Former B.C. solicitor-general
Kash Heed ‘thought he was Batman,’
says ex-aide

“I was his right-hand man. Now I’m taking the fall”

Michael Smyth, Vancouver Province, Nov. 3, 2011


Kash Heed’s former campaign manager says the ex-solicitor general
saw himself as a modern-day Caped Crusader, even having a
“bat phone” installed in his office. Photo: Jon Murray, PNG files.


By day, he’s known as Kash Heed, less-than-mild-mannered Liberal MLA and former top cop of British Columbia.

But to his once-loyal sidekick, Heed will be forever known as the Caped Crusader of the legislature.

“Kash thought he was Batman — and I was his Robin,” said Heed’s former campaign manager Barinder Sall, who was rung up on electoral-finance charges on Friday.

Sall pleaded guilty to financing the notorious dirty-tricks campaign against Heed’s NDP opponent in the last election, and was fined $15,000. Heed was cleared of criminal wrongdoing — though he was fined, too, for exceeding campaign spending limits — and remains the Liberal MLA for Vancouver-Fraserview.

At least, that’s his public title. In his own mind, Sall says, Heed was a modern-day superhero, battling his way through the cutthroat world of politics and policing.

“Back when he was police chief in West Vancouver, Kash had a secret phone line in his office that he called ‘the bat phone,’” said Sall, who seems determined to drag the ex-solicitor-general down with him.

“I don’t know if it was red like the real Batphone, but that’s what he always called it, and I was one of the few people who knew the secret number. In Kash’s world, he was Batman.”

Sall opens up a thick binder of documents, and starts showing me a series of private email exchanges between himself and Heed.

In one email, Sall alerts Heed to the appointment of a new provincial gang-war commissioner.

“Call bat phone,” Heed replies. In another, Sall updates Heed on a seniors’ housing project. “Call bat line,” Heed fires back.

Why is Sall showing me this?

“Because it proves how close I was to him,” says Sall, who’s angry Heed has distanced himself from him. “He was like my big brother. I was his right-hand man. Now I’m taking the fall.”

The pair were so close, Sall says, that Heed shared his private thoughts on other Liberal MLAs.

More emails spill out from the binder. They show “Batman” Heed firing plenty of batarangs at his colleagues.

Former solicitor-general John Les was “a goof,” says one. Liberal MLA John van Dongen “doesn’t have a clue” about street crime. Cabinet minister Mary McNeil was a “loser” and “dense.”

When Sall informs him that the Liberals recruited McNeil as a “star candidate,” Heed fires back: “I could run for the Marijuana Party and beat her.”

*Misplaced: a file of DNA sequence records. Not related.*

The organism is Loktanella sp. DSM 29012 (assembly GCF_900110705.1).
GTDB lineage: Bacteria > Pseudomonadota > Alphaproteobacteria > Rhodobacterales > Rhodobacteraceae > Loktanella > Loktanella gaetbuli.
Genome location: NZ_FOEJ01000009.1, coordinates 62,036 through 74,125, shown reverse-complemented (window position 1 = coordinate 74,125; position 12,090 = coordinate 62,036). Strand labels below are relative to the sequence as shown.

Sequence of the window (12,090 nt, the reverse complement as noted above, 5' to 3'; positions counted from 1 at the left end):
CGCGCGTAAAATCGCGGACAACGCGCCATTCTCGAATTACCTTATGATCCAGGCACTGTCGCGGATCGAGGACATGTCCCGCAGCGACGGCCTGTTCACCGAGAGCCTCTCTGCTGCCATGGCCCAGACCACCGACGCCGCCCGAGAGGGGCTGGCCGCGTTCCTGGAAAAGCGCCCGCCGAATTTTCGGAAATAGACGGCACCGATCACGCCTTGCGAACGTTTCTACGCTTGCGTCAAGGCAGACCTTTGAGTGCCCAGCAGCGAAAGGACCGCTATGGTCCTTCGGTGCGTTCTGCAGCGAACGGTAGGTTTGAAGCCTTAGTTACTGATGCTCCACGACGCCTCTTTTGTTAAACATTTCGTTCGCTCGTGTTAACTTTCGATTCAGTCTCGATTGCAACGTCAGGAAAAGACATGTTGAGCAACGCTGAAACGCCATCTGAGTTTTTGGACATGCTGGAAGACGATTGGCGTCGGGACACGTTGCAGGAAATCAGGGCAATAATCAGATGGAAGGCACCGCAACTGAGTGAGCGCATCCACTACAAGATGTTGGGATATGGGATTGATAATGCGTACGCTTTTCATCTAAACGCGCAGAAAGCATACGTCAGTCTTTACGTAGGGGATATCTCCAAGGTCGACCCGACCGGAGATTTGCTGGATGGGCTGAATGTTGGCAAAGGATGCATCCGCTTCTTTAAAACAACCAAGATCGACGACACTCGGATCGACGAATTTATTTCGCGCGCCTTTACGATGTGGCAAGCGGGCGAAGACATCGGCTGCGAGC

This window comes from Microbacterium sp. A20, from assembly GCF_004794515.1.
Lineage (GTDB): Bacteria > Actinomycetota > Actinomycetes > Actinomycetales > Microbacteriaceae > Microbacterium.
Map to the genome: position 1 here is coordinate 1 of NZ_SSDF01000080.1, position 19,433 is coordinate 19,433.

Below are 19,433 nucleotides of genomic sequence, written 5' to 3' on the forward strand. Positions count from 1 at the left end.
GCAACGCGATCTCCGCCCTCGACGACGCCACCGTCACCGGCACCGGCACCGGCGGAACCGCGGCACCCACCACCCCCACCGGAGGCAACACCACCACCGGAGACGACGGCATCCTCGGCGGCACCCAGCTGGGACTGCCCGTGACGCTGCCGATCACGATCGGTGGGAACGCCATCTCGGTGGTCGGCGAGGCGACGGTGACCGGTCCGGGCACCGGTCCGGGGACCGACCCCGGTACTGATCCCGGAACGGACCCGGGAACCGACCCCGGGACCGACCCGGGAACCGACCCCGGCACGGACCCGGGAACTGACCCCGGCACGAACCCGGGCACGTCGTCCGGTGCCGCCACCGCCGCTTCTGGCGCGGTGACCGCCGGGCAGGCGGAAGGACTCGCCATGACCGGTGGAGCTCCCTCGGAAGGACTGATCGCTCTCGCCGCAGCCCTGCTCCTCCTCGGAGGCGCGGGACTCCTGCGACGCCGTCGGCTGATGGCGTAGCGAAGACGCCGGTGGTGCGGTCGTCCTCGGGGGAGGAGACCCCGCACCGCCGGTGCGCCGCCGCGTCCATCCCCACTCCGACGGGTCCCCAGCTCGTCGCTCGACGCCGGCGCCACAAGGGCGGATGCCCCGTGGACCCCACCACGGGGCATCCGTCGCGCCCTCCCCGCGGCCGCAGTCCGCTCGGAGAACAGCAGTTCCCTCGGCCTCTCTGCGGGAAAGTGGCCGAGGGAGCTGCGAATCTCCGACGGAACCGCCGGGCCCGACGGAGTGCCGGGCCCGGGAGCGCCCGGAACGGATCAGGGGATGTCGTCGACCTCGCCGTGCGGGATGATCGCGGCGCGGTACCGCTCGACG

Heed talks in the emails about joining the B.C. Green Party, too. And there are several mentions of Heed wanting to run for the NDP.

“I think I’m going to jump ship and move to the NDP,” Heed writes to Sall. “I think I should be able to be their leader after the next election.”

Many of the emails were written when Heed was West Vancouver police chief and reveal a burning ambition in politics or to become the police chief in Vancouver, a job that eventually went to Jim Chu.

Once, Heed spotted Sall and another strategist chatting to Chu at an event, triggering a nasty email.

“Boy, do you guys know how to destroy your credibility,” Heed wrote.

Kash Heed declined to be interviewed for this column. He issued a public statement that said: “The matter is over and it is time to move forward. The prior decision by the special prosecutor and the court re-affirmed my integrity and I will not be commenting further.”

But Sall alleged earlier this week that he did not disclose $40,000 in campaign spending in Heed’s riding, which has triggered a new review by Elections B.C.

Meanwhile, Premier Christy Clark said Liberal MLAs will decide whether Heed should remain in the government caucus.

But a Liberal source says it’s unlikely Heed will be kicked out. Why? Because Clark does not want to risk losing Heed’s seat to the NDP in a byelection.

For now, it looks like “Batman” will remain in the Liberal Batcave, while his erstwhile “Robin” tries to rebuild his life.

“I admit that I financed the flyer,” Sall said of the sleazy anti-NDP election pamphlet at the centre of the dirty-tricks scandal.

“At the time, my gut told me not to do it. I should have listened to my gut. I hurt a lot of people, and Kash Heed hurt me badly.”

Now, he’s doing his best to hurt Heed back.

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